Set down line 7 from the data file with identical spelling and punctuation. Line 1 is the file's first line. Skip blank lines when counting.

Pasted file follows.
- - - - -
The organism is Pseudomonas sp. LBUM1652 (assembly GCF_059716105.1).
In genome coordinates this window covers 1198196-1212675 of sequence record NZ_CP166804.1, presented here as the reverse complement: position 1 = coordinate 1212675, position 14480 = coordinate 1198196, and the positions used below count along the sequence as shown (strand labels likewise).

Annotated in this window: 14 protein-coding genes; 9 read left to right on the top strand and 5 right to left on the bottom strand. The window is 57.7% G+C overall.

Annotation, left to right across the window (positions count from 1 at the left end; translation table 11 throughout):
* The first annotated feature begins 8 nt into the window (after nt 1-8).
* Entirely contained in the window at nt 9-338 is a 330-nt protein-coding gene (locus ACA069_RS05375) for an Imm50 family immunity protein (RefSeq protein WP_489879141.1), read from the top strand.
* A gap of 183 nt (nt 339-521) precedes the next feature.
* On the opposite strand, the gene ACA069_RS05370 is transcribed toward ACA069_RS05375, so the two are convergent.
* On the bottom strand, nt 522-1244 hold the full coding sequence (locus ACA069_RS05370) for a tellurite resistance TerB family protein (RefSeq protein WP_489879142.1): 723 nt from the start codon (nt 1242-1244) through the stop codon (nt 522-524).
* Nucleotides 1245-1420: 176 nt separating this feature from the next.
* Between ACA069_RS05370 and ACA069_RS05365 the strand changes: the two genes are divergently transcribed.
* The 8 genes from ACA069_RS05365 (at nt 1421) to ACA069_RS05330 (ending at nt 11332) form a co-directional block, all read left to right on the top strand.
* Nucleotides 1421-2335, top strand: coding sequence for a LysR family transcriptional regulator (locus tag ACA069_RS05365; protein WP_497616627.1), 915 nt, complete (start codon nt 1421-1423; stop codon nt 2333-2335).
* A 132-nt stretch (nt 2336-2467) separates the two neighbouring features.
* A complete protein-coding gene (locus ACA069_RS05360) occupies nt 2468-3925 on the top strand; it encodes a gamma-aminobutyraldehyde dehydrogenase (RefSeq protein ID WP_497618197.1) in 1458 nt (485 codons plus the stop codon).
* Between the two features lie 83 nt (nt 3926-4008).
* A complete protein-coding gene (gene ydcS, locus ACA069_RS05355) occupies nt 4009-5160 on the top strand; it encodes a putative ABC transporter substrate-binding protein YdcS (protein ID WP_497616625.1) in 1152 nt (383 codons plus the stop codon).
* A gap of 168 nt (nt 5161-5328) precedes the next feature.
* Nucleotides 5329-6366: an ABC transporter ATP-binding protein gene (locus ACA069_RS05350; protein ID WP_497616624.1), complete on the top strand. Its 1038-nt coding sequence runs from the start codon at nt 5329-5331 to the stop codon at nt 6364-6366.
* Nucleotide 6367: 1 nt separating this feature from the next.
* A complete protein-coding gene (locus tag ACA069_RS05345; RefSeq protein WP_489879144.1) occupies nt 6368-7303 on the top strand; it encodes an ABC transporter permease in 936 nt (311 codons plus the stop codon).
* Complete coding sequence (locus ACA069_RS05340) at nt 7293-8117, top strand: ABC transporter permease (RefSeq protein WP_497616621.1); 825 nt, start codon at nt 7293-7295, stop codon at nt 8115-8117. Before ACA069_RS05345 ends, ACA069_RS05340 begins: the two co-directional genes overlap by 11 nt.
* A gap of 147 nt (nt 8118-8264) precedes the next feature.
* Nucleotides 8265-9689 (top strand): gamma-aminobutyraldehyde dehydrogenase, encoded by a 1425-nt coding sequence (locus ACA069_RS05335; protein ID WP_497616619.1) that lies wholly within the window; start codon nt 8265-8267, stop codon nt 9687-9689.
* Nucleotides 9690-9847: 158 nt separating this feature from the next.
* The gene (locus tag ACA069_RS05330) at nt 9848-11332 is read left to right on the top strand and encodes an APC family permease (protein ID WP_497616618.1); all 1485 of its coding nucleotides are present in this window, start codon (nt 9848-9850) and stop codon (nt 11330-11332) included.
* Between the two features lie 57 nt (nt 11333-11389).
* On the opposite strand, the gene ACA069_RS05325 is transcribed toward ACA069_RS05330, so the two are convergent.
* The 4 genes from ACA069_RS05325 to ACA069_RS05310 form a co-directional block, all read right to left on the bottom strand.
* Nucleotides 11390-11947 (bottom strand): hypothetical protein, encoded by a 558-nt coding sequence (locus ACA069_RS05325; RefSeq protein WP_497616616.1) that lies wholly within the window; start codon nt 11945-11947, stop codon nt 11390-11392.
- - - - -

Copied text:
* A gap of 183 nt (nt 339-521) precedes the next feature.